Updated with a blog post from Craigslist chief executive Jim Buckmaster, below the article
EBay, the dominant marketplace property on the web, bought a 28.4 stake in privately-owned Craigslist in 2004 from an outgoing Craiglist executive. Since then, eBay has launched a competing listing service called Kijiji.
The lawsuit alleges that Craiglist founder Craig Newmark and chief executive Jim Buckmaster “unfairly diluted eBay’s economic interest in Craigslist by more than ten percent,” breaching their fiduciary duty according to Delaware corporate law. (Note: Craigslist, like most corporations, is incorporated in Delaware.)
Why? Some are speculating that alleged dilution could have been caused by Craigslist raising another funding round — which would be weird, because the company makes millions in profit each year.
We have a line out to get comment from Craigslist. We’ll update the post once we hear back.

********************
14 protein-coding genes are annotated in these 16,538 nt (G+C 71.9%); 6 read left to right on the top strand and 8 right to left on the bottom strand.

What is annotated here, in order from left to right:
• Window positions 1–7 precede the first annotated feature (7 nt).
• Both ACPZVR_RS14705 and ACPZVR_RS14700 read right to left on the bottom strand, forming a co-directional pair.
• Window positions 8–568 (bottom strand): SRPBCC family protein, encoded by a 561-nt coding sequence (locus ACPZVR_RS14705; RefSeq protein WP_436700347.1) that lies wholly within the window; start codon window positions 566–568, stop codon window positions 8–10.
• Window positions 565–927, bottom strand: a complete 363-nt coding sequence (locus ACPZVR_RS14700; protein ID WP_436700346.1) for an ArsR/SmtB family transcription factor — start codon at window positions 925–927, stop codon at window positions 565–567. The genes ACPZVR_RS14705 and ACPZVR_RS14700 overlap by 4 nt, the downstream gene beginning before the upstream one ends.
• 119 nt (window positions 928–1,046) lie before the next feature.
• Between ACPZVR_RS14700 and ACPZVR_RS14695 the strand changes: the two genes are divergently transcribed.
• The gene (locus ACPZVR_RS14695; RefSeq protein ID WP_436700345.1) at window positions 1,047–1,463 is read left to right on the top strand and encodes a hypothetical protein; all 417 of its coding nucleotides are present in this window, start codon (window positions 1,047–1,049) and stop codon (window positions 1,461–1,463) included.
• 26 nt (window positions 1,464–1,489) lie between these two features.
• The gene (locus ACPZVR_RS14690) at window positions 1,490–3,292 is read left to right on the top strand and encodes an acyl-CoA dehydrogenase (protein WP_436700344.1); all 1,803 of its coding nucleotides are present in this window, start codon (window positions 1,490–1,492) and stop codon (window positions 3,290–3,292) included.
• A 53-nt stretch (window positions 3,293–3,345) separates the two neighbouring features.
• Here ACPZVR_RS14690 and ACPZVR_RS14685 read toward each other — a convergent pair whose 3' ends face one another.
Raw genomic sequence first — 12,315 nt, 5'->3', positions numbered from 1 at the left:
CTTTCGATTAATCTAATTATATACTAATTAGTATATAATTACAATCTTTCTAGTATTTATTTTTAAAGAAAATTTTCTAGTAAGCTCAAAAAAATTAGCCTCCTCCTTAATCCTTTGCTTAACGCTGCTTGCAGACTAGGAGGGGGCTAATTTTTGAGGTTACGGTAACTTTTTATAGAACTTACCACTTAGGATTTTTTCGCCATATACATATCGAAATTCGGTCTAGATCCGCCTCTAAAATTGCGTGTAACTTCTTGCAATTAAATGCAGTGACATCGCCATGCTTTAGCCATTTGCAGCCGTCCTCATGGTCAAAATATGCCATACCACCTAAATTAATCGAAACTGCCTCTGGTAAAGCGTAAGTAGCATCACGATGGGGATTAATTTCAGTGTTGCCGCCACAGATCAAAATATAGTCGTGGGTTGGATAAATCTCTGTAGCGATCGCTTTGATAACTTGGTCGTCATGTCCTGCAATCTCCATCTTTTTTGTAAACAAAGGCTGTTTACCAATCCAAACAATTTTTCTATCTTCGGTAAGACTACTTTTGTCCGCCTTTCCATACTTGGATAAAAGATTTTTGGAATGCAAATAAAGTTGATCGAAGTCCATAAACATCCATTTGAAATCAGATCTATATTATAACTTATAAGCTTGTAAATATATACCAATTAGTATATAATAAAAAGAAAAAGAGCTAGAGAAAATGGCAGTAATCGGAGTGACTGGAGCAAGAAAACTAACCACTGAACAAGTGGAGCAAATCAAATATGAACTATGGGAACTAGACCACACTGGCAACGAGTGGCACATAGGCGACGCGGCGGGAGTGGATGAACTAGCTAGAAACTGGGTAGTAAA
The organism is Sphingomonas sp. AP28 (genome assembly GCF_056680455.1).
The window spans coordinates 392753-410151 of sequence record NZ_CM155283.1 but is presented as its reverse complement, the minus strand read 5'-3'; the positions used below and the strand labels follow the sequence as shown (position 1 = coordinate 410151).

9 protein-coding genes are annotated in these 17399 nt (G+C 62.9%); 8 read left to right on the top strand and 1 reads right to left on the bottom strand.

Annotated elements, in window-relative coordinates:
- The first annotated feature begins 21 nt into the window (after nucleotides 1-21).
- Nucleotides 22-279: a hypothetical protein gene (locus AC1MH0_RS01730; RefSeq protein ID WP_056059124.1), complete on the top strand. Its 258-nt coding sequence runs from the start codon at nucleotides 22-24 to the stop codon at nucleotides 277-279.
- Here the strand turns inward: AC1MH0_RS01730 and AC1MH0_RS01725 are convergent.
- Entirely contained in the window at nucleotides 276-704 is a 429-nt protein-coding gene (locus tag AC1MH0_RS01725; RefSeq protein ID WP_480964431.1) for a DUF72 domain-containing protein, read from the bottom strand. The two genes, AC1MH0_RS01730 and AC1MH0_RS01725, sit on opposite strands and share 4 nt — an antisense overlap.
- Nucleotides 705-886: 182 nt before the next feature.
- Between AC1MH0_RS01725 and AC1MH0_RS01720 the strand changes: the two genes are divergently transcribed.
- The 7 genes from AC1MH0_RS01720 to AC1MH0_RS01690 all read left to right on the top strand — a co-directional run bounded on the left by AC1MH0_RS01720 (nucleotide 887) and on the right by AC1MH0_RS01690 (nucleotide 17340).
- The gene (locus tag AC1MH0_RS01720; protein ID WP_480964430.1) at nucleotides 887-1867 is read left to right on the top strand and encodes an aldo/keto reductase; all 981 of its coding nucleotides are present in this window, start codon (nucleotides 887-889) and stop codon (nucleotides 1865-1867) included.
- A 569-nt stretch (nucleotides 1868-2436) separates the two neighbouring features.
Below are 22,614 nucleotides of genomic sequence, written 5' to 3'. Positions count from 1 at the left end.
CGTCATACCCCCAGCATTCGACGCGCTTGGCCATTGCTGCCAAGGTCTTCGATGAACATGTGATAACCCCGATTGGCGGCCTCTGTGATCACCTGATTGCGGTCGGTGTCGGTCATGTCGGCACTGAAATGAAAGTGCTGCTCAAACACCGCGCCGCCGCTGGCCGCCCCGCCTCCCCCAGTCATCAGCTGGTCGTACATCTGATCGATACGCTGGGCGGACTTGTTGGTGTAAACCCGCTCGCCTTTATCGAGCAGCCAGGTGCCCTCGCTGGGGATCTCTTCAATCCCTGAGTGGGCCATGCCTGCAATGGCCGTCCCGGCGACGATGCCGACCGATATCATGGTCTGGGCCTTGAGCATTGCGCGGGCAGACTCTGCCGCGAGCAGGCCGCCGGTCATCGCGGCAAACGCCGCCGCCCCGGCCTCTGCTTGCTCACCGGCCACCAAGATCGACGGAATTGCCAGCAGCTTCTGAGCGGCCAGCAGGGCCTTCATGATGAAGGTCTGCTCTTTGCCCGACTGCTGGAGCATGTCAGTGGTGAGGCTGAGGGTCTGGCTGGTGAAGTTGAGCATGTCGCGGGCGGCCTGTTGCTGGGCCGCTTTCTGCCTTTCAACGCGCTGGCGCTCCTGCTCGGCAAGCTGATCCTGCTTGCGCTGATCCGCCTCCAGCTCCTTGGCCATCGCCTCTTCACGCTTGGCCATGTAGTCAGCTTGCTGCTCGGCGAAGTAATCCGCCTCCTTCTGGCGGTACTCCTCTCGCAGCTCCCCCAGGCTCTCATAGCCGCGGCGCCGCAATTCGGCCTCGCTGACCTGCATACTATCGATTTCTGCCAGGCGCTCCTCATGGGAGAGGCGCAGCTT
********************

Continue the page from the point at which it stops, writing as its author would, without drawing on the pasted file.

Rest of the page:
UPDATED: Buckmaster responds on the company blog:
Ebay has filed suit against craigslist and its board of directors:
We are surprised and disappointed by Ebay’s unfounded allegations, which came to us out of the blue, without any attempt to engage in a dialogue with us.
Coming from a shareholder that views craigslist as a prime competitor, filing suit without so much as mentioning these assertions beforehand feels unethical somehow, and hints at ulterior motives.
Ensuring the future well-being of craigslist and the craigslist community is admittedly very important to us. But Ebay has absolutely no reason to feel threatened here — unless of course they’re contemplating a hostile takeover of craigslist, or the sale of Ebay’s stake in craigslist to an unfriendly party. (In which case, they’re out of luck!)
For our part, we have always treated Ebay very fairly as a minority shareholder, and plan to continue doing so, despite this unfortunate development.